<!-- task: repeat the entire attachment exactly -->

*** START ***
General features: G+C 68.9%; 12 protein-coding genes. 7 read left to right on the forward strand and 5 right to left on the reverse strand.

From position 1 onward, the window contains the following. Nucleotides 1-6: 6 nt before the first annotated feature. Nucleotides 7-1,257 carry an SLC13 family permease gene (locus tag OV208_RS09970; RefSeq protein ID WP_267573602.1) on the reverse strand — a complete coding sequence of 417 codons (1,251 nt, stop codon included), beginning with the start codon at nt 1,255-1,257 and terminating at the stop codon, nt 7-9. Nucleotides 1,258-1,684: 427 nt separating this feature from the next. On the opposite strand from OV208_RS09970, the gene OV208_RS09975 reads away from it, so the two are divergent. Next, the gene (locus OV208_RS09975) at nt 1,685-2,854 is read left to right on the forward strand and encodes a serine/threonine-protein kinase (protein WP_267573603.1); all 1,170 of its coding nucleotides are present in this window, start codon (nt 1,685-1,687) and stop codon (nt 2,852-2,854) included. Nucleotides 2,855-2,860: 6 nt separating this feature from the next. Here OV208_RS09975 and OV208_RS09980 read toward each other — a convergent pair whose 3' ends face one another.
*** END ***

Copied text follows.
General features: G+C 68.9%; 12 protein-coding genes. 7 read left to right on the forward strand and 5 right to left on the reverse strand.

From position 1 onward, the window contains the following. Nucleotides 1-6: 6 nt before the first annotated feature. Nucleotides 7-1,257 carry an SLC13 family permease gene (locus tag OV208_RS09970; RefSeq protein ID WP_267573602.1) on the reverse strand — a complete coding sequence of 417 codons (1,251 nt, stop codon included), beginning with the start codon at nt 1,255-1,257 and terminating at the stop codon, nt 7-9. Nucleotides 1,258-1,684: 427 nt separating this feature from the next. On the opposite strand from OV208_RS09970, the gene OV208_RS09975 reads away from it, so the two are divergent. Next, the gene (locus OV208_RS09975) at nt 1,685-2,854 is read left to right on the forward strand and encodes a serine/threonine-protein kinase (protein WP_267573603.1); all 1,170 of its coding nucleotides are present in this window, start codon (nt 1,685-1,687) and stop codon (nt 2,852-2,854) included. Nucleotides 2,855-2,860: 6 nt separating this feature from the next. Here OV208_RS09975 and OV208_RS09980 read toward each other — a convergent pair whose 3' ends face one another.